How To Defend Like Indiana Jones
Use this trick in chess games and action movies.

How To Defend Like Indiana Jones

| 19 | Strategy

A classic movie and literary ploy is when the hero must stay out of sight behind enemy lines, and decides to disguise himself as one of his foes. Students of classical literature might recall the ancient story about Achilles, the Greek hero of the Trojan war, who disguised himself as a girl at the court of the king of Skyros.

But personally, I can't help thinking of Harrison Ford, in the movie Indiana Jones and The Last Crusade, dressed up as a Nazi officer ("I hate these guys"). 

harrison ford walk of fame

Despite our familiarity with the theme, hiding in plain sight (with a stolen uniform, for example) remains exciting and fun to watch or, indeed, to do. What's perhaps less known is that this trick also works quite well in chess! 

Every beginner learns that the king should not stay in the center, and feels most comfortable behind his pawns on either the kingside or the queenside. We learn about castling and, later, the importance of making some "air" (the German term is Luft) for the king in order to avoid any bank-rank mates.

But hundreds of years ago, chess players already knew that sometimes, the king also feels quite safe behind the opponent's pawns! You don't believe me? Have a look at this early Indiana Jones example: 

This is the earliest-known case where this motif can be observed in an actual game. But the concept that the king could also use the enemy pawns as a protective shield was already known more than 50 years before Philidor's time.

In the early 18th century, the Scottish chess player (and diplomat) Alexander Cunningham (1654-1737) introduced a new way to defend against the King's Gambit: 

1.e4 e5 2.f4 exf4 3.Nf3 Be7 4.Bc4 Bh4+ 

Indeed a cunning way to prevent White's castling, even though after 5.Kf1!, White is actually doing fine. But the original variation went more spectacularly:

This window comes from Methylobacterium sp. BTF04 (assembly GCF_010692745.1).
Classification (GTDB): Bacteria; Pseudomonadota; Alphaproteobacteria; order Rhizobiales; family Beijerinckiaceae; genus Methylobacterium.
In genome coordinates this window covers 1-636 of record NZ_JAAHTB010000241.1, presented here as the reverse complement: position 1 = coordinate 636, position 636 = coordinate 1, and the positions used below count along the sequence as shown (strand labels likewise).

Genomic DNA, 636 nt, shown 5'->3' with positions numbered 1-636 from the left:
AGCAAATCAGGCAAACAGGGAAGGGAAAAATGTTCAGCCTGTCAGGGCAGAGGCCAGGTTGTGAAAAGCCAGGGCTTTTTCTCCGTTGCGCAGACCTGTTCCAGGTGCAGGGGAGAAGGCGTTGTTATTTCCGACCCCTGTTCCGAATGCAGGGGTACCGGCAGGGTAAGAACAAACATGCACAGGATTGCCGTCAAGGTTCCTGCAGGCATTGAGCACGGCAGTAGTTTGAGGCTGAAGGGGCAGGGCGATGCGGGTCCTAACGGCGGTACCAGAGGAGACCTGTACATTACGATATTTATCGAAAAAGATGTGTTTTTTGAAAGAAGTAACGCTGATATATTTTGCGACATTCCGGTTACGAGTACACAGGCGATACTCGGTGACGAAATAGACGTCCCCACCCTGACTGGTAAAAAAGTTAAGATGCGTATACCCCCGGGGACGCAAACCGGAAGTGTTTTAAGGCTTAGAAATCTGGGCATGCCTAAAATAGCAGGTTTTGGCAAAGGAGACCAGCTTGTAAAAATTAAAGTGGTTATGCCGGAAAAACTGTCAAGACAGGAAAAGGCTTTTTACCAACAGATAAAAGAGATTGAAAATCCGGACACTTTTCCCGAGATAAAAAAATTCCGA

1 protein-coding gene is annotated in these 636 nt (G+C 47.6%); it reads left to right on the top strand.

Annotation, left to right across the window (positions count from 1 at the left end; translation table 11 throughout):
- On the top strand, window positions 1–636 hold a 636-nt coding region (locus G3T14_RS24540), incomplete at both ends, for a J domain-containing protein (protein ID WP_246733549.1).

5.g3!? fxg3 6.0-0! gxh2+ 7.Kh1

There it is again—the king hiding behind his opponent's pawn!

For a much more elaborate and nicely illustrated historical overview on this variation, I refer the interested reader to Batgirl's article.

Here's a former world champion using this method to protect his king, which, interestingly, also started from a King's Gambit. 

And here's another former world champion playing against it (and almost losing against it):

The above example resulted not from the King's Gambit but from the King's Indian opening. In this opening, too, it appears that the defense with a king on h1 and a black pawn on h2 occurs as a standard method of play, especially in the so-called Mar del Plata variation (where White typically tries to win material on the queenside while Black is trying to mate on the kingside).

The following example is quite random, but I selected it because it is very straightforward and archetypical: 

Rather more sophisticated than Philidor and Cunningham, but equally effective!

But the King's Indian isn't the only opening in which this defense occurs quite frequently. Another one is the Sicilian, where Black uses the opponent's h-pawn to protect himself from the attack.

In the following example, again pretty random, Vlastimil Hort deploys it successfully against yet another former world champ—the great Anatoly Karpov: 

I've focused on defending with the help of the h-pawn. Certainly, it can also be done with the g-pawn, or any other pawn really. But I suspect that it's less effective, though, because the attacking side can still use the open h-file to place its pieces. This is not possible at the edge of the board. However, a similar defensive method can be applied successfully on the queenside, with the a-pawn.

Sometimes, it's best to hide in plain sight! You should give it a try, just like Indiana Jones and all those others. Have fun, but choose wisely!

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